Trafficked is about a 17-year-old Moldovan girl whose parents have been killed is brought to the United States to work as a slave for a family in Los Angeles.
Take it away, Kim...
Almost ten years ago, I was reading the newspaper and a story caught my eye. It was about a girl who was kept as a modern-day domestic slave in America. The article estimated that thousands of people were kept in people’s homes as slaves in America. It happened everywhere, in over 90 cities in America. In many cases, it happened in immigrant homes because they had the connections to bring girls from their countries.
There had been a lot of talk about people being brought over and used as prostitutes, which was horrifying, but seemed so separate from my own life. It was easier to ignore. But now I thought about my own neighborhood in Hollywood. My neighbor had a young woman living with them, cleaning and taking care of the kids. How did I know she wasn’t being kept as a slave?
As I read more, I learned that the girl in the article had many chances to escape. Neighbors saw her. She could have walked up to them and asked for help, yet she didn’t. I needed to know why.
At the time, I was teaching English as a Second Language part-time while working on another novel. I loved my students and thought about how horrible it would be if one of them found themselves enslaved in someone’s home. Would they ask for help? Or would they just stay in the horrible situation, hoping it wouldn’t get any worse?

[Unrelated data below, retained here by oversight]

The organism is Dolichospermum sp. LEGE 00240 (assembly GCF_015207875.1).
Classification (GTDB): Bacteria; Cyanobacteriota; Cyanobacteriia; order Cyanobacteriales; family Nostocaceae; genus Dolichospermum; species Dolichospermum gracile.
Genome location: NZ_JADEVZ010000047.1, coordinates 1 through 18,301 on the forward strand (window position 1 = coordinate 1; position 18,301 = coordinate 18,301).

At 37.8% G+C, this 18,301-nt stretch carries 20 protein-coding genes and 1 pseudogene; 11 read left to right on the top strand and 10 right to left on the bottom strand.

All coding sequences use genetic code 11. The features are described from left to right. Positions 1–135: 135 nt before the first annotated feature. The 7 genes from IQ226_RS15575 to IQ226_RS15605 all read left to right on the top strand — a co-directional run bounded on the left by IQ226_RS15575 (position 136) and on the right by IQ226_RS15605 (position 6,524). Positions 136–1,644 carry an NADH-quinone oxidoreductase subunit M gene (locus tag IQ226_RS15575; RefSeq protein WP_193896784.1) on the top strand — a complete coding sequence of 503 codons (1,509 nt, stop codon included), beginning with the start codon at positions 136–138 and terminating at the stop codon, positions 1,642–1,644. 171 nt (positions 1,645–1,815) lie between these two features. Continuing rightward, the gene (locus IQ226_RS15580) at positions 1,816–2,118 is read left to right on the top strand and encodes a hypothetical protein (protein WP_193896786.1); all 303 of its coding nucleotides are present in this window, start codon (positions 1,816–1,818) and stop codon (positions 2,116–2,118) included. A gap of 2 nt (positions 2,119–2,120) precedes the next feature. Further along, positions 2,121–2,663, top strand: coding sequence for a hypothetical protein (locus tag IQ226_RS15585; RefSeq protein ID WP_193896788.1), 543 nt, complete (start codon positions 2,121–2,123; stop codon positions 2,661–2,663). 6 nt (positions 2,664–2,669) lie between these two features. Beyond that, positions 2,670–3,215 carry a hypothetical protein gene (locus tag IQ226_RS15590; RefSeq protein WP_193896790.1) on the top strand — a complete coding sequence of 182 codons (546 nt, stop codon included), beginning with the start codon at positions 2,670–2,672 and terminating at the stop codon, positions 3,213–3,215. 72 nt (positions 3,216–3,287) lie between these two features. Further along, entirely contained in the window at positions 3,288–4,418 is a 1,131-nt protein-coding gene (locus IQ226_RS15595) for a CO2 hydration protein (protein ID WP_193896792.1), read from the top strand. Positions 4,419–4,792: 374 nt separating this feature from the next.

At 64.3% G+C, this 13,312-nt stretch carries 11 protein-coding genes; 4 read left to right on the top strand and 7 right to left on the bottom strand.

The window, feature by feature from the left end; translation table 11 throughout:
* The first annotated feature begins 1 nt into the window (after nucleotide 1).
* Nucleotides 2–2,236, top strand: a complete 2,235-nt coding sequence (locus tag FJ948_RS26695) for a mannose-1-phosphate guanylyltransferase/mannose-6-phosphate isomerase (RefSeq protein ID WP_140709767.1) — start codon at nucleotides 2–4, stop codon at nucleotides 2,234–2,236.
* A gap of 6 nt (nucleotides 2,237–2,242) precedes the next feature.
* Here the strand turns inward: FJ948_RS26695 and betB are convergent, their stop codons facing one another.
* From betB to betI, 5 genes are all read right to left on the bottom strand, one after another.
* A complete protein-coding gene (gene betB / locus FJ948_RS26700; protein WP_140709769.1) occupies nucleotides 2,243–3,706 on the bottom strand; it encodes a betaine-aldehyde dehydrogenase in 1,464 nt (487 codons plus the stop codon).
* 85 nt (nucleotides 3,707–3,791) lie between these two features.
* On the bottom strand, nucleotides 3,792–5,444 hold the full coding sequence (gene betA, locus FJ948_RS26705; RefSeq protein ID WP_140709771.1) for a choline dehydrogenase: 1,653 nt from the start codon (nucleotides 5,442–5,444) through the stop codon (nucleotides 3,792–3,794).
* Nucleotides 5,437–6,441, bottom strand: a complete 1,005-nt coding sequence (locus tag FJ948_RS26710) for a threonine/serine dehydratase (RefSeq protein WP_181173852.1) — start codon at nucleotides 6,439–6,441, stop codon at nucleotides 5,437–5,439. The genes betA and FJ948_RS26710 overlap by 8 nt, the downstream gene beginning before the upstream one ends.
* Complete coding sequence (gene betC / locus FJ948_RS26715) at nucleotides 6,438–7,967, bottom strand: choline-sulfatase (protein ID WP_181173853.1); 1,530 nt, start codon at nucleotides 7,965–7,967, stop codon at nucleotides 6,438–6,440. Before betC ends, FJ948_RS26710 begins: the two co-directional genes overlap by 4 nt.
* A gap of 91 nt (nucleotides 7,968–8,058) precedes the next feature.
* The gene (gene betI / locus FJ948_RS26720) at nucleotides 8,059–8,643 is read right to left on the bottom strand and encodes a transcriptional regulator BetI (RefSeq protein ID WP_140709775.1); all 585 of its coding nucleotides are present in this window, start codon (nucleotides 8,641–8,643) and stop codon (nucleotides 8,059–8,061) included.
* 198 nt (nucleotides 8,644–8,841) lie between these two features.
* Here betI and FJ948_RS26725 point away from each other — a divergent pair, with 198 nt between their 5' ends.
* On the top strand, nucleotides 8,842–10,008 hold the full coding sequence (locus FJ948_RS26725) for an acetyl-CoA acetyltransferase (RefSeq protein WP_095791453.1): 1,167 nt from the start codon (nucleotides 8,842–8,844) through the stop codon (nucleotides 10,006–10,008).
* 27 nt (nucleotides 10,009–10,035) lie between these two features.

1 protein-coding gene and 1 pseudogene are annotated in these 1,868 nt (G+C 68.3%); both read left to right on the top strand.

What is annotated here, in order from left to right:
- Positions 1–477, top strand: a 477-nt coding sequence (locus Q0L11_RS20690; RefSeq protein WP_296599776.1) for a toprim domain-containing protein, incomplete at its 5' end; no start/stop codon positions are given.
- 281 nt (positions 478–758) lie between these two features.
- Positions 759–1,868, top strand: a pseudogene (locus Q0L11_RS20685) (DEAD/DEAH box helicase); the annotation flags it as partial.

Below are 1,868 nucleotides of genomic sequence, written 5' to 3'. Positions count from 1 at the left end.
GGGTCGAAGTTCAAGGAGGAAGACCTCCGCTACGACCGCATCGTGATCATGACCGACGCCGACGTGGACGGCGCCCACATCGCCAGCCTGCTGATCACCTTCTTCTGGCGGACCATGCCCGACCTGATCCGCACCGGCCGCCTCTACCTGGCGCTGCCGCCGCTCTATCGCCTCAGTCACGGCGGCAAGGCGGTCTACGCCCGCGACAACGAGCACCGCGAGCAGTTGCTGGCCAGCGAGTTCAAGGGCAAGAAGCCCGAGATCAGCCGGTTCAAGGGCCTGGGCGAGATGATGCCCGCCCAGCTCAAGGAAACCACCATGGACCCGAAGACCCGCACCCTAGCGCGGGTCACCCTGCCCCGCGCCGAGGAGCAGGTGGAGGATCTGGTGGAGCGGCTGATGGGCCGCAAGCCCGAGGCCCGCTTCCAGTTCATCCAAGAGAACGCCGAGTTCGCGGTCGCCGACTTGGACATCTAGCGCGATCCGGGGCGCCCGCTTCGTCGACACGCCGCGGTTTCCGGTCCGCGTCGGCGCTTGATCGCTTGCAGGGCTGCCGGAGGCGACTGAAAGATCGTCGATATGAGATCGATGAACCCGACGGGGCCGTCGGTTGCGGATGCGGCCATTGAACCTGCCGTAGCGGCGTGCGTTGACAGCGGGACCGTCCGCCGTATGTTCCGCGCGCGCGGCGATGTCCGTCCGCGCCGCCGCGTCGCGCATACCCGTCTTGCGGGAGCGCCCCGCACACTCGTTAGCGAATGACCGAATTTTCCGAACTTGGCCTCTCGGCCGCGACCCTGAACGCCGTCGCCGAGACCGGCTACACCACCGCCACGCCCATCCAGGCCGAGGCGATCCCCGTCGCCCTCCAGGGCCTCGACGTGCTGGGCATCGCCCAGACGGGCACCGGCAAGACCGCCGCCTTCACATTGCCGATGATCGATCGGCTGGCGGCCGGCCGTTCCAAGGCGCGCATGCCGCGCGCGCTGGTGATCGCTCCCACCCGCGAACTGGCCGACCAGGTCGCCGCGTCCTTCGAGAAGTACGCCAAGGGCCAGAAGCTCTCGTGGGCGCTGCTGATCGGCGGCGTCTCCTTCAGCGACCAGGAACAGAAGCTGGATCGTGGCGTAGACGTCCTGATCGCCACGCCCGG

After doing more research on the topic, I found that in every case, the girls had the possibility to escape at various times and they chose not to because they were afraid. They had good reasons. In all cases, the traffickers had physically and/or sexually abused them to keep them afraid. Often, the traffickers had threatened to hurt their families back home if the girls escaped. The girls also feared America itself. They feared they’d be sent to jail for entering the country illegally. They didn’t know where they’d stay or how they’d eat if they left. They feared people would find out what had happened to them and they felt ashamed.
I saw that modern-day slaves weren’t different from any of us who fail to do something because we’re afraid. We all build boxes around ourselves, limits, and say this is as far as we can go. This concept was what eventually made me drop my other novel and work on this one. I wanted to explore the concept of fear and how one overcomes it in the context of modern-day slavery. I felt that it was a metaphor for all of us. We limit ourselves every time we don’t speak up when someone treats us cruelly, every time we say we’re not good enough to do something we want to do, every time we say, “I can’t.” I thought that maybe if I could guide a modern-day slave to find a way out, as some of them do, that maybe I could find a way for anyone to get beyond fear, including myself.
This was the beginning of TRAFFICKED.
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